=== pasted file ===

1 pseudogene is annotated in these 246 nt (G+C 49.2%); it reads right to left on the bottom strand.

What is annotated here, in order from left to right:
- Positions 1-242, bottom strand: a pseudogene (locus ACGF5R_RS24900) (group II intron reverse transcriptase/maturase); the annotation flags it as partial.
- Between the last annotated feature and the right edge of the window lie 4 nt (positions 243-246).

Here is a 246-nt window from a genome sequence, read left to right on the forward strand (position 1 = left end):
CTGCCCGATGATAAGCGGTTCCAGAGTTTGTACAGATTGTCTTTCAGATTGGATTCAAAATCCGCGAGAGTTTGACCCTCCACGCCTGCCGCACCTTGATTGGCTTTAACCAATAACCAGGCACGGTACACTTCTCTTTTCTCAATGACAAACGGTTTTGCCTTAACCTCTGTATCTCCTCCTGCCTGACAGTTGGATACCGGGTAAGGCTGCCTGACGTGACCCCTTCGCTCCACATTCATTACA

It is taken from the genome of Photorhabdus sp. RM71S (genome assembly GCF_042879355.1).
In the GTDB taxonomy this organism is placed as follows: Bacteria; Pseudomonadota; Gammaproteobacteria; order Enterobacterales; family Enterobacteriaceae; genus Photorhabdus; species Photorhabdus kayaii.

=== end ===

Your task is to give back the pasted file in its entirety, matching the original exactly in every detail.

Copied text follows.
1 pseudogene is annotated in these 246 nt (G+C 49.2%); it reads right to left on the bottom strand.

What is annotated here, in order from left to right:
- Positions 1-242, bottom strand: a pseudogene (locus ACGF5R_RS24900) (group II intron reverse transcriptase/maturase); the annotation flags it as partial.
- Between the last annotated feature and the right edge of the window lie 4 nt (positions 243-246).

Here is a 246-nt window from a genome sequence, read left to right on the forward strand (position 1 = left end):
CTGCCCGATGATAAGCGGTTCCAGAGTTTGTACAGATTGTCTTTCAGATTGGATTCAAAATCCGCGAGAGTTTGACCCTCCACGCCTGCCGCACCTTGATTGGCTTTAACCAATAACCAGGCACGGTACACTTCTCTTTTCTCAATGACAAACGGTTTTGCCTTAACCTCTGTATCTCCTCCTGCCTGACAGTTGGATACCGGGTAAGGCTGCCTGACGTGACCCCTTCGCTCCACATTCATTACA

It is taken from the genome of Photorhabdus sp. RM71S (genome assembly GCF_042879355.1).
In the GTDB taxonomy this organism is placed as follows: Bacteria; Pseudomonadota; Gammaproteobacteria; order Enterobacterales; family Enterobacteriaceae; genus Photorhabdus; species Photorhabdus kayaii.